Motional Blur tells the story of a disaffected surfer, Luke Andersen, who drives for a black car service part-time. When he’s summoned for a fare involving a five-and-a-half hour ride from Santa Barbara to Las Vegas, this obligation ruins his birthday plans, even though he tries to refuse but doesn’t succeed.
When they reach Vegas, his mysterious fare, Charles Gearhart, a man in his mid-60s, tells Luke to keep going. What should have been a day drive becomes a seemingly meandering trip through the western United States, with Gearhart directing Luke through Utah, Wyoming, and Montana.
Luke repeatedly tries to beg off, but can’t. The deeper he gets into this journey, the more intrigued he becomes by his passenger, who constantly imparts wisdom to help his wayward driver grow up.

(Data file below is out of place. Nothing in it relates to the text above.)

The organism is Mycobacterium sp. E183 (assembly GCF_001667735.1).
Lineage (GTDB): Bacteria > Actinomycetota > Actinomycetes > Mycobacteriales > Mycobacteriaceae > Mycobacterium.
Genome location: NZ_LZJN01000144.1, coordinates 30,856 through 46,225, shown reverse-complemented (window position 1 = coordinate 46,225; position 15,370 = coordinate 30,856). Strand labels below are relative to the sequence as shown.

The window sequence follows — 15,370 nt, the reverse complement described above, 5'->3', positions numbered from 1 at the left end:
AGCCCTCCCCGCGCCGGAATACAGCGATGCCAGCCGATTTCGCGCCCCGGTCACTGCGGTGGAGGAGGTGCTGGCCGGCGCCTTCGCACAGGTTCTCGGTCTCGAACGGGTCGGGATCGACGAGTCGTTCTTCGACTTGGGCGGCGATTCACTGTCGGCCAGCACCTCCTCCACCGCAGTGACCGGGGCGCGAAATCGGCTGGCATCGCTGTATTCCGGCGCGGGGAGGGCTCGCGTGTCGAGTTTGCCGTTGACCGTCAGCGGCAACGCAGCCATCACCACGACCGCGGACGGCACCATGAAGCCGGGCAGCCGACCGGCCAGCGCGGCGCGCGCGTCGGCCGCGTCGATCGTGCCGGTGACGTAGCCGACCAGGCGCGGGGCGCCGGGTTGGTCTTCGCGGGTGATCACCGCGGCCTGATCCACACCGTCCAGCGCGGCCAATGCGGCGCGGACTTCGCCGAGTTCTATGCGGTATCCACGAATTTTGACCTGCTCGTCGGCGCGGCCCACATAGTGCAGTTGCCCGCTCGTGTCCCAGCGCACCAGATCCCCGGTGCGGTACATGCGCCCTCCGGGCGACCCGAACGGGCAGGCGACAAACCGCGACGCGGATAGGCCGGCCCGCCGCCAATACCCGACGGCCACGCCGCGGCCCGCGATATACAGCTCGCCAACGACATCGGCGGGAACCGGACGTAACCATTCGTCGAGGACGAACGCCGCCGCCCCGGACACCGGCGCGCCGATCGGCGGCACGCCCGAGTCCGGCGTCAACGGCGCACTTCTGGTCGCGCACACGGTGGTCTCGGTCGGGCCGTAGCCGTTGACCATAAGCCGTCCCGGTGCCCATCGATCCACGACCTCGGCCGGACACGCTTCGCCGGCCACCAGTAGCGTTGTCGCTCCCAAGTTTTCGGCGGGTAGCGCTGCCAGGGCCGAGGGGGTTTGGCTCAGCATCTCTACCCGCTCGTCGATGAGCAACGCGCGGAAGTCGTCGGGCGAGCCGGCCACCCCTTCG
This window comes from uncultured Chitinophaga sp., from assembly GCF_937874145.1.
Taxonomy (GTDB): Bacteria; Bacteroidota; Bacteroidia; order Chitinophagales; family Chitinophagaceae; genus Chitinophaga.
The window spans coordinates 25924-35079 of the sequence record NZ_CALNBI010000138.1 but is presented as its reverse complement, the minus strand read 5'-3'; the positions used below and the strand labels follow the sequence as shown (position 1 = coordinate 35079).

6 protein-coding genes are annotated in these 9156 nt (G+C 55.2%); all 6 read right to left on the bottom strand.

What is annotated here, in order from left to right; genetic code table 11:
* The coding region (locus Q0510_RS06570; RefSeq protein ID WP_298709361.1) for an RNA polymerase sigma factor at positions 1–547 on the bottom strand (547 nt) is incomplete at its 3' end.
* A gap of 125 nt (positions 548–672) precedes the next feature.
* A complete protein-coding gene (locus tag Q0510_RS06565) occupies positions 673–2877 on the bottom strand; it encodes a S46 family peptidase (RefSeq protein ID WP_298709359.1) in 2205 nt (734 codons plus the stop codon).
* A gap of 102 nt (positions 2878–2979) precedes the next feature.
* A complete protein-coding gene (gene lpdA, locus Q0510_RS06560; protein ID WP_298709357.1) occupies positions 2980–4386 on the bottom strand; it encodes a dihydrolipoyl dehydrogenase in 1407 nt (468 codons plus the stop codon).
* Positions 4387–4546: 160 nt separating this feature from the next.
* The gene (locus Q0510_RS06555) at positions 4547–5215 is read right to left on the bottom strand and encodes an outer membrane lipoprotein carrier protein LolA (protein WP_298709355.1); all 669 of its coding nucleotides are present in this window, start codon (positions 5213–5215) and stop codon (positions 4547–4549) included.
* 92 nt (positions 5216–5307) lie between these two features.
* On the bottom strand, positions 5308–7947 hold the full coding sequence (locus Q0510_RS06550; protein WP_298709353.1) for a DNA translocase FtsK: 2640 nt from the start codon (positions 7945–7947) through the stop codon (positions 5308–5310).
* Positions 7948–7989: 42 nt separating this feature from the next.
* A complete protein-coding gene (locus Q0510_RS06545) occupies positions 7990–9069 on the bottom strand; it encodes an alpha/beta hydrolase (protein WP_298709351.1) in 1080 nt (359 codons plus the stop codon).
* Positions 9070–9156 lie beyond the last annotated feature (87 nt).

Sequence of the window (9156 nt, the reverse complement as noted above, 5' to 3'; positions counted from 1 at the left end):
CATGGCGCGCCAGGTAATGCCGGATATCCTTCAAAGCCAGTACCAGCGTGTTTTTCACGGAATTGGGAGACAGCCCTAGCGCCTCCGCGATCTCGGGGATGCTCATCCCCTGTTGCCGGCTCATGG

Theirs is a journey in search of answers. And, in the novel’s stunning conclusion, they find them.
Motional Blur is a delightful road trip novella. It is written with skill and panache in the tradition of "The Odyssey", "On the Road" and the book of “Tobit." As in the book of Tobit there is a mysterious stranger. Luke's passenger, Charles Gearhart, is as deceptive as Ulysses, as ingenious as Dean Moriarty and as resourceful as Rafael, the angel in Tobit. Enjoy a geat read.
Motional Blur earns its place in the "Road Novel" Hall of Fame. Eringer has a special voice that compares well with Hunter S. Thompson. He keeps you on the edge of your seat while making the reader care about his two protagonists as the mystery of their relationship unfolds in exquisitely tantalizing fashion. Worth the read just for the soul touching surprise ending.